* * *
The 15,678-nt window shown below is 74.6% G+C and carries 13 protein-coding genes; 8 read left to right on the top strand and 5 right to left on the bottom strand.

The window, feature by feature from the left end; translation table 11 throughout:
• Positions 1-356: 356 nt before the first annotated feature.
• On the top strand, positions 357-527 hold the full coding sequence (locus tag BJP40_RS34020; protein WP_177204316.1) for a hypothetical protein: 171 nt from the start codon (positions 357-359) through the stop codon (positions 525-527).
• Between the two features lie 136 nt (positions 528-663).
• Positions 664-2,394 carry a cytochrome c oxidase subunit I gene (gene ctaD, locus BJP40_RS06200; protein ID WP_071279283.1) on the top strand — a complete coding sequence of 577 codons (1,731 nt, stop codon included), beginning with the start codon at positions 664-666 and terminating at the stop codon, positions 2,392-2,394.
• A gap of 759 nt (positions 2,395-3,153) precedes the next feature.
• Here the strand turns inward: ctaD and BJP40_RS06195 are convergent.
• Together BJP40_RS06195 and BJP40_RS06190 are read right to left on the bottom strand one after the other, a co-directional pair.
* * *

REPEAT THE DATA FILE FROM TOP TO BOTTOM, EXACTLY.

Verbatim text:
The 15,678-nt window shown below is 74.6% G+C and carries 13 protein-coding genes; 8 read left to right on the top strand and 5 right to left on the bottom strand.

The window, feature by feature from the left end; translation table 11 throughout:
• Positions 1-356: 356 nt before the first annotated feature.
• On the top strand, positions 357-527 hold the full coding sequence (locus tag BJP40_RS34020; protein WP_177204316.1) for a hypothetical protein: 171 nt from the start codon (positions 357-359) through the stop codon (positions 525-527).
• Between the two features lie 136 nt (positions 528-663).
• Positions 664-2,394 carry a cytochrome c oxidase subunit I gene (gene ctaD, locus BJP40_RS06200; protein ID WP_071279283.1) on the top strand — a complete coding sequence of 577 codons (1,731 nt, stop codon included), beginning with the start codon at positions 664-666 and terminating at the stop codon, positions 2,392-2,394.
• A gap of 759 nt (positions 2,395-3,153) precedes the next feature.
• Here the strand turns inward: ctaD and BJP40_RS06195 are convergent.
• Together BJP40_RS06195 and BJP40_RS06190 are read right to left on the bottom strand one after the other, a co-directional pair.